The supplemental operating budget increases spending from the 2015 biennial budget by $191 million. The Legislature prioritized $14 million towards addressing homelessness, $7 million towards recruiting and retaining public school teachers, and $41 million towards mental health programs. In addition to the new spending, $190 million was redirected from the Budget Stabilization Account (also known as the Rainy Day Fund) to address the damage done by the record-breaking wildfires of 2015. This budget does not raise taxes or include an increase to base teacher pay, both ideas that received much attention during the beginning of the session.
Evergreen will be experiencing a negative fiscal impact in ‘backfill’ tuition revenue from the tuition reduction plan passed in 2015. Due to lower than projected enrollments, we have a loss of $132,000 in state funding.
The operating budget also includes several provisos that are relevant to Evergreen and the higher education sector in Washington:
The 2016 regular legislative session adjourned last night with the House and Senate at odds over a supplemental budget agreement. Immediately following adjournment, Governor Inslee issued a proclamation calling the legislature back into a special session, starting immediately. Special sessions have become the norm in Olympia, with 5 of the last 6 sessions resulting in at least one special session.
Following announcement of the special session, Governor Inslee held firm on a previous promise to start vetoing bills if the legislature did not reach an agreement on the supplemental budget by the end of business on March 10th.
In total, 27 bills were vetoed. The bills covered a wide range of topics, from wholesale vehicle dealers to the growing of industrial hemp. Most had passed unanimously. Only two bills of those vetoed impact higher education, SB 6466 relating to services for students with disabilities and SB 6354 concerning reverse articulation agreements. The Governor also signed 10 bills, all relating to health and public safety.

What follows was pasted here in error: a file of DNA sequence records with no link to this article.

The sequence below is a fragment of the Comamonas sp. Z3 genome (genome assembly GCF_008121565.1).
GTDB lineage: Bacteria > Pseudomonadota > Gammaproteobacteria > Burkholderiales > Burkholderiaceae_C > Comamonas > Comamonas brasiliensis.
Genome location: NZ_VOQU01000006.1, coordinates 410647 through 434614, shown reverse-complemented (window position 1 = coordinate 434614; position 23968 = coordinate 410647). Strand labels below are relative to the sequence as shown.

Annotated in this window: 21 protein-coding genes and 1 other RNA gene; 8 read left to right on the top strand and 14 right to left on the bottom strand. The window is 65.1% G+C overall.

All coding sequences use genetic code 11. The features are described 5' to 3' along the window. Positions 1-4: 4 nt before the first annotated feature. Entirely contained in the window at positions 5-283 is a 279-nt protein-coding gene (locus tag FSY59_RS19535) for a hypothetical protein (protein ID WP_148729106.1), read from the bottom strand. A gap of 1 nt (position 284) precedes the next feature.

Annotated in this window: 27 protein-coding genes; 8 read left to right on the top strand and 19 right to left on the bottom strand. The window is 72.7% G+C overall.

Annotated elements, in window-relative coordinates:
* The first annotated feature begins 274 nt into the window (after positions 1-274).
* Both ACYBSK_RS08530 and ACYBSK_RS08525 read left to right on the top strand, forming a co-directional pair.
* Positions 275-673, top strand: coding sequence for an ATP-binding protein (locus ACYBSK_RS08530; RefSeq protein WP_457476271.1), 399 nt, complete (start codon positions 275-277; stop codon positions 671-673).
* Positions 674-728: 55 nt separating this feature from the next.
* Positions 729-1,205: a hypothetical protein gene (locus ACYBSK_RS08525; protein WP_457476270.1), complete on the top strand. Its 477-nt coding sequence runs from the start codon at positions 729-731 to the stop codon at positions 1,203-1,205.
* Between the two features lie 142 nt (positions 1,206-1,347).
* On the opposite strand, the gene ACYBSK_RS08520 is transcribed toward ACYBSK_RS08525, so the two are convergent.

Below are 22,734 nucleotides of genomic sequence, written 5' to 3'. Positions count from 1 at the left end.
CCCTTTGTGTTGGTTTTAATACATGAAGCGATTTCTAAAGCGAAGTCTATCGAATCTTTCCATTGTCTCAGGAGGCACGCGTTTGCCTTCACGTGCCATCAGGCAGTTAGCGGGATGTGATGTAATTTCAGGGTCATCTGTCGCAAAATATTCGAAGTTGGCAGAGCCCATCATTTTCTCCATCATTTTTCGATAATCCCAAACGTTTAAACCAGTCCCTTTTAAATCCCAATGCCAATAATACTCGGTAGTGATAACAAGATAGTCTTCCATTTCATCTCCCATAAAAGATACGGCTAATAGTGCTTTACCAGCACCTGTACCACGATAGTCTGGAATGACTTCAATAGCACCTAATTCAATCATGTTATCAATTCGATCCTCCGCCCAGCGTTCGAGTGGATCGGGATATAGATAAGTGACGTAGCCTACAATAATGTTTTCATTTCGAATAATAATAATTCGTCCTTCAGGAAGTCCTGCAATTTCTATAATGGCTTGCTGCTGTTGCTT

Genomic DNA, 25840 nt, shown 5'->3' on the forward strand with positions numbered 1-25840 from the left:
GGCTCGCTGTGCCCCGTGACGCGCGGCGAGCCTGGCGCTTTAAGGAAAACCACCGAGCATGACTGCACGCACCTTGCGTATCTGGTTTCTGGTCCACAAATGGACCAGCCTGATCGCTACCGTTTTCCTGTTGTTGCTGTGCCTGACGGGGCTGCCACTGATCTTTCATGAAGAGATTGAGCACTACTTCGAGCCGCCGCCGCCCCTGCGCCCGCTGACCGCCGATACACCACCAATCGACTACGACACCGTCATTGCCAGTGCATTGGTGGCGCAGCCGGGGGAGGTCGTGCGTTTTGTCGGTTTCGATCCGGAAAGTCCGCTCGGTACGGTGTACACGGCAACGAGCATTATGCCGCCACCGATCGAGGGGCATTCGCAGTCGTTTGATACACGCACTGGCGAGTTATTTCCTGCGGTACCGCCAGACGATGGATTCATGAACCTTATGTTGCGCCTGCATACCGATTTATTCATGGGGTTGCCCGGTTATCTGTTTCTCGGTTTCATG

With much work left to do on both the capital and operating budgets, both chambers continue to work to reach a deal with hopes of sending a budget to the governor’s desk within the next few days and avoiding any additional exercise of veto power. The final day of the 30-day special session will be Friday, April 8th.
On Wednesday the Senate released their 2015-2017 supplemental budget proposal, the third and final proposal before negotiations between the House and Senate begin. Now the legislative leaders must work to come to an agreement that both chambers can agree on.
The Senate budget, penned by the Ways & Means Chair Andy Hill, adds about $49 million overall to the two-year $38 billion budget that was adopted last July. Unlike the proposals by Governor Inslee and the House, the Senate budget does not repeal or limit any tax exemptions.
The Senate budget, much like the House budget, continues the commitment the legislature made last year in SB 5954 to reduce tuition in Washington’s institutions of higher education. The Senate budget goes one step further to ensure the funding, or ‘back fill’, provided by the state for the lost tuition revenue is accurate for each school based on actual enrollment numbers. For Evergreen, this would reduce our biennial appropriation by $132,000.
Other notable items in the Senate budget include:
- $6.6 million in support for the state charter school system
- $173 million towards damage caused by the 2015 wildfires
- $54 million towards mental health services
- The Senate also set aside $15 million for possible claims against the state following the computer error that led to the early release for over 3,000 prisoners